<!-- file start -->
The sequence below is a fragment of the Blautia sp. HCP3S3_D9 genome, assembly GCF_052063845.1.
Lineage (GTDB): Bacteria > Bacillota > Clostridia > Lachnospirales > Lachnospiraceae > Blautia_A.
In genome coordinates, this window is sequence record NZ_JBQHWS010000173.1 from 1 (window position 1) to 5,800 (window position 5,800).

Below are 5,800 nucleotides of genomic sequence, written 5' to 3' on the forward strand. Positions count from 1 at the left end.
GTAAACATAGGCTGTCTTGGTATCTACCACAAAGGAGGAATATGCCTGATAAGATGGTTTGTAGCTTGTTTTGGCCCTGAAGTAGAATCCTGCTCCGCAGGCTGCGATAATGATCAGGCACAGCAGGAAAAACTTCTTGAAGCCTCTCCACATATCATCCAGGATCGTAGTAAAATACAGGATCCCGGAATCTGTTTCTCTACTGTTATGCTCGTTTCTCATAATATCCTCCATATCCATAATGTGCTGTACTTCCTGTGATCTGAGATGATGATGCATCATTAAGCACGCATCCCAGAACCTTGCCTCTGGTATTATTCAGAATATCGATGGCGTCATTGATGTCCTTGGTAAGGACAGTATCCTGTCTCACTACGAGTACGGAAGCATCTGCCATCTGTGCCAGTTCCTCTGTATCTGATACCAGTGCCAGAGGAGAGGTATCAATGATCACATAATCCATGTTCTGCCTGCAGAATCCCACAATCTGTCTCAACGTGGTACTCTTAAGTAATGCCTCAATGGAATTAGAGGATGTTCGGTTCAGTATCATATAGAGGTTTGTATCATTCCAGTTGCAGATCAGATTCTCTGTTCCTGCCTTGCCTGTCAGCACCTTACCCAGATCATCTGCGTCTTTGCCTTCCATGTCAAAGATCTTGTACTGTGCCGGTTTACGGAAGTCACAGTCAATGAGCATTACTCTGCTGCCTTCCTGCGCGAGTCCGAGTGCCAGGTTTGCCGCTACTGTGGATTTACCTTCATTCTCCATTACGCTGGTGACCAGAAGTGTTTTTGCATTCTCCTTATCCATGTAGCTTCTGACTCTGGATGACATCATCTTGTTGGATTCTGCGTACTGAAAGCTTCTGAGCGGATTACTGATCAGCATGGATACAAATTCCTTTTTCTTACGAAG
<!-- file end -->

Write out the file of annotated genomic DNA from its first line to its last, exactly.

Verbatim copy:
The sequence below is a fragment of the Blautia sp. HCP3S3_D9 genome, assembly GCF_052063845.1.
Lineage (GTDB): Bacteria > Bacillota > Clostridia > Lachnospirales > Lachnospiraceae > Blautia_A.
In genome coordinates, this window is sequence record NZ_JBQHWS010000173.1 from 1 (window position 1) to 5,800 (window position 5,800).

Below are 5,800 nucleotides of genomic sequence, written 5' to 3' on the forward strand. Positions count from 1 at the left end.
GTAAACATAGGCTGTCTTGGTATCTACCACAAAGGAGGAATATGCCTGATAAGATGGTTTGTAGCTTGTTTTGGCCCTGAAGTAGAATCCTGCTCCGCAGGCTGCGATAATGATCAGGCACAGCAGGAAAAACTTCTTGAAGCCTCTCCACATATCATCCAGGATCGTAGTAAAATACAGGATCCCGGAATCTGTTTCTCTACTGTTATGCTCGTTTCTCATAATATCCTCCATATCCATAATGTGCTGTACTTCCTGTGATCTGAGATGATGATGCATCATTAAGCACGCATCCCAGAACCTTGCCTCTGGTATTATTCAGAATATCGATGGCGTCATTGATGTCCTTGGTAAGGACAGTATCCTGTCTCACTACGAGTACGGAAGCATCTGCCATCTGTGCCAGTTCCTCTGTATCTGATACCAGTGCCAGAGGAGAGGTATCAATGATCACATAATCCATGTTCTGCCTGCAGAATCCCACAATCTGTCTCAACGTGGTACTCTTAAGTAATGCCTCAATGGAATTAGAGGATGTTCGGTTCAGTATCATATAGAGGTTTGTATCATTCCAGTTGCAGATCAGATTCTCTGTTCCTGCCTTGCCTGTCAGCACCTTACCCAGATCATCTGCGTCTTTGCCTTCCATGTCAAAGATCTTGTACTGTGCCGGTTTACGGAAGTCACAGTCAATGAGCATTACTCTGCTGCCTTCCTGCGCGAGTCCGAGTGCCAGGTTTGCCGCTACTGTGGATTTACCTTCATTCTCCATTACGCTGGTGACCAGAAGTGTTTTTGCATTCTCCTTATCCATGTAGCTTCTGACTCTGGATGACATCATCTTGTTGGATTCTGCGTACTGAAAGCTTCTGAGCGGATTACTGATCAGCATGGATACAAATTCCTTTTTCTTACGAAG